Democratic leaders are zeroing in on a new mantra for their long-promised economic agenda: a “Better Deal.”
The rebranding attempt comes as Democrats acknowledge that simply running against President Donald Trump wasn’t a winning strategy in 2016 and probably won’t work in 2018 either. The slogan, which is still being polled in battleground House districts, aims to convince voters that Democrats have more to offer than the GOP and the self-proclaimed deal-maker in the White House.
But even as Senate Minority Leader Chuck Schumer and House Minority Leader Nancy Pelosi prepare a jobs package centered on infrastructure, trade and the minimum wage, some of their most vulnerable members are making other plans.
Several moderate Democrats facing reelection next year told POLITICO that no matter what leadership does, they’re preparing to craft their own pitch to voters. The ideological and political divides that gripped the party during the Hillary Clinton-Bernie Sanders primary wars are far from healed, and leadership may not find universal support for the left-leaning platform, particularly from those trying to defend seats in Trump-friendly states.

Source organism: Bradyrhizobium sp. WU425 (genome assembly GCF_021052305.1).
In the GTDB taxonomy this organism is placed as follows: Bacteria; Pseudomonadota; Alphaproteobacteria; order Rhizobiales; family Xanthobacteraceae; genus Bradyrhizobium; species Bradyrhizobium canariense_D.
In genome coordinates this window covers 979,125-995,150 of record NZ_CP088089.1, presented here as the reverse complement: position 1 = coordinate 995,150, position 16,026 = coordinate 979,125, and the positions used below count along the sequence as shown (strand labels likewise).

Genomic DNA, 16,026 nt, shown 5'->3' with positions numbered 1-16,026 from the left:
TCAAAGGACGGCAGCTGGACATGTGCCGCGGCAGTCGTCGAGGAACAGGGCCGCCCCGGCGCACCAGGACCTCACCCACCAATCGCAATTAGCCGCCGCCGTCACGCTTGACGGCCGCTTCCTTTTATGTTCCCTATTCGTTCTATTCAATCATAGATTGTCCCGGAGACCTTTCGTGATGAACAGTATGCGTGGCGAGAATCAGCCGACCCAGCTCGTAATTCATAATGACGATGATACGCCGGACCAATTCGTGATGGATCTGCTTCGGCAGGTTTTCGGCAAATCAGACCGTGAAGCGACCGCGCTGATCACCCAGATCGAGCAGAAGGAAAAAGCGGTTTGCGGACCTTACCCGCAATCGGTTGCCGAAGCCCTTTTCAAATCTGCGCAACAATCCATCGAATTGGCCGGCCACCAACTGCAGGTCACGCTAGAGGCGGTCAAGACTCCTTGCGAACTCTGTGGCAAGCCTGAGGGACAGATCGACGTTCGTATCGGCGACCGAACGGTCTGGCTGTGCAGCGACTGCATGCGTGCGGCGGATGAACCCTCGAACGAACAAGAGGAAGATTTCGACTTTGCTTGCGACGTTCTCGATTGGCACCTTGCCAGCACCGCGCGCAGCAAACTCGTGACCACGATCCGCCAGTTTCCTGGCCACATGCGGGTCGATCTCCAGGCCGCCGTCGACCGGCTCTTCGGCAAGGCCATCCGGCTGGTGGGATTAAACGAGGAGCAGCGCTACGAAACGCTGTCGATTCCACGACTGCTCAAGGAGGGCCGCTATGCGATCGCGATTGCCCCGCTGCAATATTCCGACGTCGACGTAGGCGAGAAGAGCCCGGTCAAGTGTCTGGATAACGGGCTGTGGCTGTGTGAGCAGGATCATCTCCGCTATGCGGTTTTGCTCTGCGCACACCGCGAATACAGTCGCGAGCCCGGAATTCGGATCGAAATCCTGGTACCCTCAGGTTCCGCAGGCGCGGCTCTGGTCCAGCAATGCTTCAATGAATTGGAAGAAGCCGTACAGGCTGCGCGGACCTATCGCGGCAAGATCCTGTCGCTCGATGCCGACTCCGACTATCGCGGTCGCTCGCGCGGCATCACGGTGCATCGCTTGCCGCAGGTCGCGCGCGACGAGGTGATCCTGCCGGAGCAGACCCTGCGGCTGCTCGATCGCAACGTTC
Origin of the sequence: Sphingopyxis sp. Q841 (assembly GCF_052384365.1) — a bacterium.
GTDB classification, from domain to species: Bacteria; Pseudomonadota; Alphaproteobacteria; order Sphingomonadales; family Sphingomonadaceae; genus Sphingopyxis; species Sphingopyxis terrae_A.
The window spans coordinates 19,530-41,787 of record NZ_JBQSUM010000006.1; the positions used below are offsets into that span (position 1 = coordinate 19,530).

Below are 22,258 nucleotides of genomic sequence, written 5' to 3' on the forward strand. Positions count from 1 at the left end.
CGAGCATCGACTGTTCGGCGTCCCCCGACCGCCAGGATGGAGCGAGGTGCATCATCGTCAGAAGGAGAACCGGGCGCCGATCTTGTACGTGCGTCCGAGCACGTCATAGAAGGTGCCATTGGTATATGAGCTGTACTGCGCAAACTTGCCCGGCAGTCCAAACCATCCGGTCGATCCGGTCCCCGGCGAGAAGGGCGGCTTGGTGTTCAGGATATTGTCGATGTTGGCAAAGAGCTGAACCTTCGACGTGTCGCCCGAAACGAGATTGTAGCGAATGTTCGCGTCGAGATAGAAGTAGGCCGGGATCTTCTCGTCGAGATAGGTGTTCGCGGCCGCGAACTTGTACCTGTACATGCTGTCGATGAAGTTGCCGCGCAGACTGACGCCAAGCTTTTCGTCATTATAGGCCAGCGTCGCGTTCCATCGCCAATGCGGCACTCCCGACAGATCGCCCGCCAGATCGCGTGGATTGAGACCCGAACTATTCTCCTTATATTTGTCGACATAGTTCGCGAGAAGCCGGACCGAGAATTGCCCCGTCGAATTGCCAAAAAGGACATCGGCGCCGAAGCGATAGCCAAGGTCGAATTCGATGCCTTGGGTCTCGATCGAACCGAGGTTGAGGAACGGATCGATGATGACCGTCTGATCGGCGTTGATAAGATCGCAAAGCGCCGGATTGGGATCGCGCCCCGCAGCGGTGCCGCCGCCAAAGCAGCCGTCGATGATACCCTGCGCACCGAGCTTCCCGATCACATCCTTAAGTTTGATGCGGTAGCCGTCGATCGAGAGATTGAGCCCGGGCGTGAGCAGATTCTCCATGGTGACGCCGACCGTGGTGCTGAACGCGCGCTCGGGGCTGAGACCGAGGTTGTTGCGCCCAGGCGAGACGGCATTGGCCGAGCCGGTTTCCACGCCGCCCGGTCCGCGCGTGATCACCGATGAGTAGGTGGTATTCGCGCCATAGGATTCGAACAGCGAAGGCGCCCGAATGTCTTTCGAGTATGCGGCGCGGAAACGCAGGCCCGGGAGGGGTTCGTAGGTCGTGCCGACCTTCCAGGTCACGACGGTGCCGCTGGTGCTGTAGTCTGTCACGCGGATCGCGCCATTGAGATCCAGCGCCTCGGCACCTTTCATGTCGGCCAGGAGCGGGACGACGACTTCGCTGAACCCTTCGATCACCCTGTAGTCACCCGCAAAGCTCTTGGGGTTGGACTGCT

“Message has always been a challenge for Democrats, because it tends to get too convoluted and not very simple,” Sen. Jon Tester (D-Mont.) said in a recent interview.